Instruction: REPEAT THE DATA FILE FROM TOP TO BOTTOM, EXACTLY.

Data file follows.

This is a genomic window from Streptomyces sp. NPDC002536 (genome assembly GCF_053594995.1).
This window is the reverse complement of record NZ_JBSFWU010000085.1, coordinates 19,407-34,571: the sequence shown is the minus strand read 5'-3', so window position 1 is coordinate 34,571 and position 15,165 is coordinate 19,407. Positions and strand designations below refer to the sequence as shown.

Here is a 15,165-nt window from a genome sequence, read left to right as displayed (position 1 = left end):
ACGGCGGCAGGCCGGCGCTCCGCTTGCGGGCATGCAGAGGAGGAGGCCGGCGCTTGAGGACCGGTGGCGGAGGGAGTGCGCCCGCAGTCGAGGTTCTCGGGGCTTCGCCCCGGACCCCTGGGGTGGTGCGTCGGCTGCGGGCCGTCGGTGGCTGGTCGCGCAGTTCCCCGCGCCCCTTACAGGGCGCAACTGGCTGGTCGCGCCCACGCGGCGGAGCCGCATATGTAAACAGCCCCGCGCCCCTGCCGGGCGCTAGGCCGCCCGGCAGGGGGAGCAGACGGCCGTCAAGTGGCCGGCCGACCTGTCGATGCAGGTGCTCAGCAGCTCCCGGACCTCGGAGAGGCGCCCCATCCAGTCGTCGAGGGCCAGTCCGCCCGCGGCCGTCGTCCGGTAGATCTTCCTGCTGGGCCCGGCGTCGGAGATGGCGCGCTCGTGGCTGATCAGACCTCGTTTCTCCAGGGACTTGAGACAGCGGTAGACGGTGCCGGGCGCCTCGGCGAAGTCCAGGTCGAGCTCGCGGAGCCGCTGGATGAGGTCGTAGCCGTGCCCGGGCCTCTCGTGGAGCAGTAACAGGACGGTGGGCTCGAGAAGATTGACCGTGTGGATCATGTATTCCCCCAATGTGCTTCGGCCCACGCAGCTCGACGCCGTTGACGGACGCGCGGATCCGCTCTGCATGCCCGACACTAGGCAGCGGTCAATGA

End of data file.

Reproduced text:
This is a genomic window from Streptomyces sp. NPDC002536 (genome assembly GCF_053594995.1).
This window is the reverse complement of record NZ_JBSFWU010000085.1, coordinates 19,407-34,571: the sequence shown is the minus strand read 5'-3', so window position 1 is coordinate 34,571 and position 15,165 is coordinate 19,407. Positions and strand designations below refer to the sequence as shown.

Here is a 15,165-nt window from a genome sequence, read left to right as displayed (position 1 = left end):
ACGGCGGCAGGCCGGCGCTCCGCTTGCGGGCATGCAGAGGAGGAGGCCGGCGCTTGAGGACCGGTGGCGGAGGGAGTGCGCCCGCAGTCGAGGTTCTCGGGGCTTCGCCCCGGACCCCTGGGGTGGTGCGTCGGCTGCGGGCCGTCGGTGGCTGGTCGCGCAGTTCCCCGCGCCCCTTACAGGGCGCAACTGGCTGGTCGCGCCCACGCGGCGGAGCCGCATATGTAAACAGCCCCGCGCCCCTGCCGGGCGCTAGGCCGCCCGGCAGGGGGAGCAGACGGCCGTCAAGTGGCCGGCCGACCTGTCGATGCAGGTGCTCAGCAGCTCCCGGACCTCGGAGAGGCGCCCCATCCAGTCGTCGAGGGCCAGTCCGCCCGCGGCCGTCGTCCGGTAGATCTTCCTGCTGGGCCCGGCGTCGGAGATGGCGCGCTCGTGGCTGATCAGACCTCGTTTCTCCAGGGACTTGAGACAGCGGTAGACGGTGCCGGGCGCCTCGGCGAAGTCCAGGTCGAGCTCGCGGAGCCGCTGGATGAGGTCGTAGCCGTGCCCGGGCCTCTCGTGGAGCAGTAACAGGACGGTGGGCTCGAGAAGATTGACCGTGTGGATCATGTATTCCCCCAATGTGCTTCGGCCCACGCAGCTCGACGCCGTTGACGGACGCGCGGATCCGCTCTGCATGCCCGACACTAGGCAGCGGTCAATGA